Every trip will always bring you unforgettable memories. From the journey, you may find inspiration for the future, appreciate the present, and reflect on the past. Because of this, travel has become an indispensable nutrient in life.
For the homeowners who like to travel, a visit to a Tsutaya Bookstore in Daikanyama, Tokyo inspired them to recreate the quiet and rejuvenating feeling of Japanese culture into their new home. Moving from the suburbs to the busy and crowded Taipei city centre, they were initially worried that they would not adapt well. As their interior space suddenly shrank, fitting their many clothes and books have proved to be a considerable challenge. The homeowners then approached Dial Interior Design, who specialises in Japanese-style aesthetics, to help transform this 356sqft loft into a healing place that allows them to relive their travel experiences.
Design director Zhu Zhifeng is an expert at blending Japanese culture with the spirit of Taiwan. Using Japanese-made construction tools and Seiko woodwork, a bookshelf that runs down the entire wall of the loft is installed so that the owners can adequately store their collection of books. A raised platform with floor cushions carves out an additional tearoom on the ground floor, and a multi-functional tatami bedroom overlooking the entire space allows homeowners to feel as though they're back in the bookstore they loved so much in Japan.
Scroll through the gallery below to see more of this zen loft:
The Yukimi shoji, tatami mats and lamps using Japanese-style traditional construction equipment from Japan by air are combined with iron pieces and fair-faced concrete for a modern Japanese flair.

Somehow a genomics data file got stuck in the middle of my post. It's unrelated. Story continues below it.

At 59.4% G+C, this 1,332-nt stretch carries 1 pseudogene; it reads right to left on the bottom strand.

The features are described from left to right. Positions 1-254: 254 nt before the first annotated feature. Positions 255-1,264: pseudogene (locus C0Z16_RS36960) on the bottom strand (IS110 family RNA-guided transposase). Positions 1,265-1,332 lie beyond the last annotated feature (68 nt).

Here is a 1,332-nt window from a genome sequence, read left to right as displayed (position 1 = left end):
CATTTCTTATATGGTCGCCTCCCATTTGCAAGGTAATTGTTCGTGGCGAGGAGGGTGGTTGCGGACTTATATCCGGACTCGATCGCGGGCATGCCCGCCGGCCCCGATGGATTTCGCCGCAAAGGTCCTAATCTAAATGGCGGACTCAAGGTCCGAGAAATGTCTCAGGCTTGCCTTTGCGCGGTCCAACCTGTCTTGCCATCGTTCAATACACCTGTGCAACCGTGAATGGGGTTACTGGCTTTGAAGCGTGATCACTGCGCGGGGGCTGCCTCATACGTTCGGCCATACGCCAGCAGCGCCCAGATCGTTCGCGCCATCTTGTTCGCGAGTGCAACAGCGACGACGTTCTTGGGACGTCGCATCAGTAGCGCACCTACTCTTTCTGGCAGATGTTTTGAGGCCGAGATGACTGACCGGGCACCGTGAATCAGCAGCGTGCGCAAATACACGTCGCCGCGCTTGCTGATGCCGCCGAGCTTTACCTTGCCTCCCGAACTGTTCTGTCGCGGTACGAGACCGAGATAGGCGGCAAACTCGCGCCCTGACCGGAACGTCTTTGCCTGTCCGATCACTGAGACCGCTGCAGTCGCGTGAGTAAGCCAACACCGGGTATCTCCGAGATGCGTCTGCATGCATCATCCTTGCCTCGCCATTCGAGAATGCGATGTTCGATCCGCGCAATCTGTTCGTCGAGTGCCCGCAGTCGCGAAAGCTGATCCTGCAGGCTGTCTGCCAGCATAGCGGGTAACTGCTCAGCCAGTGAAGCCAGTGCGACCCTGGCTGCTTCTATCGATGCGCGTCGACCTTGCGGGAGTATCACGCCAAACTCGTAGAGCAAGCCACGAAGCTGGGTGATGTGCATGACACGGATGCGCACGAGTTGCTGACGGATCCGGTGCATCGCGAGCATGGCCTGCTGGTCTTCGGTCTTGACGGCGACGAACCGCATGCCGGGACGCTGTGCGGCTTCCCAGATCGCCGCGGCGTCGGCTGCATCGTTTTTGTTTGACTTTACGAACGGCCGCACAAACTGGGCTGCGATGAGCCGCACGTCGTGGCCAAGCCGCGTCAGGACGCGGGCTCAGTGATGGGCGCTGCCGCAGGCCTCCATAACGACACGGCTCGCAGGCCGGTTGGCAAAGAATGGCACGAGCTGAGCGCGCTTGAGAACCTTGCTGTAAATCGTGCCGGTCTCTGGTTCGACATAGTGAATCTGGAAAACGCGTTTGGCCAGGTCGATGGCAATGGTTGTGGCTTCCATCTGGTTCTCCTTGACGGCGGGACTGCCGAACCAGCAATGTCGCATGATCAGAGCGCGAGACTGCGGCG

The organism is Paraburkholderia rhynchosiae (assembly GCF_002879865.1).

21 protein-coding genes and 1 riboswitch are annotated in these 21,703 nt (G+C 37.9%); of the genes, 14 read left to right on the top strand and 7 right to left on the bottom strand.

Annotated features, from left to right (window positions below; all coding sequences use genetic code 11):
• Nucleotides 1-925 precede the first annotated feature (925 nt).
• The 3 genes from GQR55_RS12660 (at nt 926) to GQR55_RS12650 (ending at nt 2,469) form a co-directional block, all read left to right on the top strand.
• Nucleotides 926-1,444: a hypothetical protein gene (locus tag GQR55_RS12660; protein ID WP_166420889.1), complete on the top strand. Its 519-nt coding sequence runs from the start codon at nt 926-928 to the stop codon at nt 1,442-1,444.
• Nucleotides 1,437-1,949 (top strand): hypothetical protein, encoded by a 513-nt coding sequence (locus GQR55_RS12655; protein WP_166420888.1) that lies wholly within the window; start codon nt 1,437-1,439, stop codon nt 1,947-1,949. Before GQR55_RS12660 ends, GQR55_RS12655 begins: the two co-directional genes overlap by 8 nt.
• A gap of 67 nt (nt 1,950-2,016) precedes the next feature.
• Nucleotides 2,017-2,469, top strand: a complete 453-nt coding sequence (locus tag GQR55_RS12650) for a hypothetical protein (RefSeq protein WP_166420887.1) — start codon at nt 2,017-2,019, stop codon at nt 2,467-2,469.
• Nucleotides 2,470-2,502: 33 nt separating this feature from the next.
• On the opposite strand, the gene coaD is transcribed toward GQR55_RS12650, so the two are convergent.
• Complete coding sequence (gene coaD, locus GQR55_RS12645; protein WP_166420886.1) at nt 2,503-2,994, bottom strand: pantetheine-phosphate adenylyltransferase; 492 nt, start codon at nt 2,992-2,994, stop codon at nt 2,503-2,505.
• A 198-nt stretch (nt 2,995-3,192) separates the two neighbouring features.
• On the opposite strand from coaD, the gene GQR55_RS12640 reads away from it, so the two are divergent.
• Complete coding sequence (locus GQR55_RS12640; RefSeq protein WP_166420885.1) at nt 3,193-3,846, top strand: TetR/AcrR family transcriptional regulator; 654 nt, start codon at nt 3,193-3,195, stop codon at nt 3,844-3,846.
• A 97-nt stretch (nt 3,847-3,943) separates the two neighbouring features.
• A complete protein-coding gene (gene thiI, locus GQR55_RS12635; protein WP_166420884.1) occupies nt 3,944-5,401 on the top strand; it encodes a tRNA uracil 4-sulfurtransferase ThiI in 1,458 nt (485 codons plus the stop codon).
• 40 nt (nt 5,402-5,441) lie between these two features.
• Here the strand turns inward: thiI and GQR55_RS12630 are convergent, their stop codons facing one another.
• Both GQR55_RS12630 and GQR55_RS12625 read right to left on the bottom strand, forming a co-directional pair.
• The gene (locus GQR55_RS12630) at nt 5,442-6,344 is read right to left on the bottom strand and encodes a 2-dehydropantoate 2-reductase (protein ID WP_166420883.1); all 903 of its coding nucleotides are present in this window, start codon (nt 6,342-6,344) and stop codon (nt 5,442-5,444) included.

The space under the staircase just the perfect nook for a couch. Pairing a simple and neat Japanese sofa with architectural concrete and wood grain floors create the perfect base for a Japanese contemporary living room.
The floor-to-ceiling bookshelf allows for a seam flow between the lower and upper levels.
The upper half of the bookshelf is equipped with a flyover structure to make it accessible for the owner to retrieve books, and at the same time, it can also function as a quiet nook for personal reading.
The curved tatami mat, custom made by a Japanese, softens the iron railings and complements the owner's Western-style chandelier, emulating the Taisho era.
The spacious master bedroom has a small nook that is decorated with a light green wallpaper and flowers. It can also be converted into a multifunctional reception area for guests.
The designer incorporated see-through sliding screens, which can be adjusted according to personal needs. When fully pulled down, privacy can also be maintained.
Fully opened, it not only makes the space more spacious but also allows only one air conditioner in the summer to cool the whole environment, saving both money and the planet.